My doubts are

1) Does buoyant force acts on the cube ? I think yes , since there is some fluid beneath the cube .

2) Does Archimedes principle apply ? I don't think since the cube is not completely surrounded by fluid ( as there are some parts touching the base of container ) .

3) Is the buoyant force still given by Vcube ρliquid g ? I am not sure since the cube is not completely surrounded by fluid ( as there are some parts touching the base of container ) .
If not , then , Is the buoyant force = Weight - Normal reaction from the base of the container ??

Many Thanks.

13. Feb 6, 2016

### haruspex

You are right that if there is a significant area of the base which is not wetted then you cannot apply Archimedes' principle. A familiar example is a rubber suction cup. But it's pretty hard to get the same result with 'flat' surfaces. They're never completely flat, nor completely rigid, so the water pressure in a wet region will tend to prise apart the surfaces along the boundary and seep in.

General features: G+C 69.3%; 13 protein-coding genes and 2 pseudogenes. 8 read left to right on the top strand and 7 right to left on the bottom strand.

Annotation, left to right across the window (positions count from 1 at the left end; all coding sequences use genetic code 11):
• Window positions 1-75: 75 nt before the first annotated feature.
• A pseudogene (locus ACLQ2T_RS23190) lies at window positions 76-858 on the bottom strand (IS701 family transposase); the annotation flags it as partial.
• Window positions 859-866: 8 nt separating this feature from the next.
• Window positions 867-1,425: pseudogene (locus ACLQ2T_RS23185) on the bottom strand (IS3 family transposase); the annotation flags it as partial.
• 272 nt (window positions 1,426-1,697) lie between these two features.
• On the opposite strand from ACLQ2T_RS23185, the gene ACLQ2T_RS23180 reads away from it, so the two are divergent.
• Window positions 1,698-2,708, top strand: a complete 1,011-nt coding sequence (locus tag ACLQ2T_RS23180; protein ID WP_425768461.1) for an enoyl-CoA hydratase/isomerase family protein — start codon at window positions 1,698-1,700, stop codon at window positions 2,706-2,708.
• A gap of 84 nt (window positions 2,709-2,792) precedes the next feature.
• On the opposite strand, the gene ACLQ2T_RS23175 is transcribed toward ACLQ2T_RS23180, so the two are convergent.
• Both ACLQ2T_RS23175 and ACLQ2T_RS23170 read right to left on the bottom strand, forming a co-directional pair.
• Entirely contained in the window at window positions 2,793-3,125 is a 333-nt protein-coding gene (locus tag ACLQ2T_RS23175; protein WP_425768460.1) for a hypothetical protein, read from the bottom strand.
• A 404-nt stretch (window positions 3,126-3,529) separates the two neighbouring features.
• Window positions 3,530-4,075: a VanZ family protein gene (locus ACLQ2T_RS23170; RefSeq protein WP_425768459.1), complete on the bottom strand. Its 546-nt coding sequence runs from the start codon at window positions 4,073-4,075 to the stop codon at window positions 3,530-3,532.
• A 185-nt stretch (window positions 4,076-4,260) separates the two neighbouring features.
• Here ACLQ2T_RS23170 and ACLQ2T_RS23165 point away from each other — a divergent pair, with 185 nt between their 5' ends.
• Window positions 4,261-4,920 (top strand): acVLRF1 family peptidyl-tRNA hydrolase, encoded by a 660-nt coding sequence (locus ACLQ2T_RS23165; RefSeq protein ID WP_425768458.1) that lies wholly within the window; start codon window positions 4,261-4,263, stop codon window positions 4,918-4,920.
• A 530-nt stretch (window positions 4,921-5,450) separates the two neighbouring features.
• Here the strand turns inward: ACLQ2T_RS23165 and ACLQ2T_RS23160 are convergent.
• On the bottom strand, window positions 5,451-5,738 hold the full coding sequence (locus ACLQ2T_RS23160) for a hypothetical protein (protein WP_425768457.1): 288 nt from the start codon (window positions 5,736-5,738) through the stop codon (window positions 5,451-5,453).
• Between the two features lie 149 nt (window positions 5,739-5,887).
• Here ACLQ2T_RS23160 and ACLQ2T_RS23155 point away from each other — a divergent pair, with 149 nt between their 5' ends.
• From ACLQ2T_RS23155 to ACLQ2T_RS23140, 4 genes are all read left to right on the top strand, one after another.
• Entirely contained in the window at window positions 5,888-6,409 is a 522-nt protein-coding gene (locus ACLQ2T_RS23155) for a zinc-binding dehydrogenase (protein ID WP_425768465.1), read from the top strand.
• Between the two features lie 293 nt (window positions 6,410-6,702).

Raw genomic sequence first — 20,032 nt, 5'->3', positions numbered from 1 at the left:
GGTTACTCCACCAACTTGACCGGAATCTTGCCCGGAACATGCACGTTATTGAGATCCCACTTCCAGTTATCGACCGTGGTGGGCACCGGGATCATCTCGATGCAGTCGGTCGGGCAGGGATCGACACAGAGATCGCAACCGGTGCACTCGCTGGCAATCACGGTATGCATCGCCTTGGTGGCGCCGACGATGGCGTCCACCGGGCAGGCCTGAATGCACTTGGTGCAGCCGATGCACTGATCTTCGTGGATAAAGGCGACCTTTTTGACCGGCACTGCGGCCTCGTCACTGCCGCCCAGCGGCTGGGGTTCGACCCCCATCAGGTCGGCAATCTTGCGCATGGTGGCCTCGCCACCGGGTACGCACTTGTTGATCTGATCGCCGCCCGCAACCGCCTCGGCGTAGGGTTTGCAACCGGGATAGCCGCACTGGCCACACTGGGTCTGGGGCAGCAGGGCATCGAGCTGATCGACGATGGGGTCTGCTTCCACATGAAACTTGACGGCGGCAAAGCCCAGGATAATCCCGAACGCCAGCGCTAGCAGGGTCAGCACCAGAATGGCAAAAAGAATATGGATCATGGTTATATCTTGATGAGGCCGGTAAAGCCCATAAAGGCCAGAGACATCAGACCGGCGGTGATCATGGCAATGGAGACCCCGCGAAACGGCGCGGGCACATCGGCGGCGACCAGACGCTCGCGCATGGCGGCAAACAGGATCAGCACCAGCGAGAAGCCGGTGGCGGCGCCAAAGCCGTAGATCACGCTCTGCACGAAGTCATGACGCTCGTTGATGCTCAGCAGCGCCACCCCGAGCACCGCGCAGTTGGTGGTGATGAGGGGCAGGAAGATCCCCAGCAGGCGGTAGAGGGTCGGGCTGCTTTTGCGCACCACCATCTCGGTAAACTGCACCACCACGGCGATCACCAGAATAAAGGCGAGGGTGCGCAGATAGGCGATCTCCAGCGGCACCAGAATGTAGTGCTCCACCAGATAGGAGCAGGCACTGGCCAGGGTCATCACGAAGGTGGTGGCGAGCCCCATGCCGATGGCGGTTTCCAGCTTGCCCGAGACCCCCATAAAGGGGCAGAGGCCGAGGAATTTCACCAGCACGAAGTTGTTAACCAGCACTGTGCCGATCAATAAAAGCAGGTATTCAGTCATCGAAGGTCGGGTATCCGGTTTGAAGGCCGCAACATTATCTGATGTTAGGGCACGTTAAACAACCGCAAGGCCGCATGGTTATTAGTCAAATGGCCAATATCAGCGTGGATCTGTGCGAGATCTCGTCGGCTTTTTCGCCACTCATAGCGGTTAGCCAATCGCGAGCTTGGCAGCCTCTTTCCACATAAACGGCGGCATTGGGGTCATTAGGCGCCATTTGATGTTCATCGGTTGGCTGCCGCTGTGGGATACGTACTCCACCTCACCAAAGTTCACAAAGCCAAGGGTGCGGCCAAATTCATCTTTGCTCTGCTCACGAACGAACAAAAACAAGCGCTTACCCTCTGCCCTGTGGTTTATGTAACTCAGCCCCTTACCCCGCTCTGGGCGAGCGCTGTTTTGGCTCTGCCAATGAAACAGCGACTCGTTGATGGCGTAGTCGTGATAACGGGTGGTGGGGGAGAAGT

14. Feb 6, 2016

### Vibhor

Thanks . Just to reassure that I have understood it correctly .

So, if even a very small amount of water is under the cube then buoyant force starts acting on the cube , but it would not be equal to Vcube ρliquid g . Right ??

Buoyant force equal to Vcube ρliquid g would act only when each and every point on cube (Vcube) is in contact with the liquid ??

Edit : Vcube is volume of cube submerged in the liquid

Last edited: Feb 6, 2016
15. Feb 6, 2016

### haruspex

Yes.

16. Feb 6, 2016

### Vibhor

Thanks a lot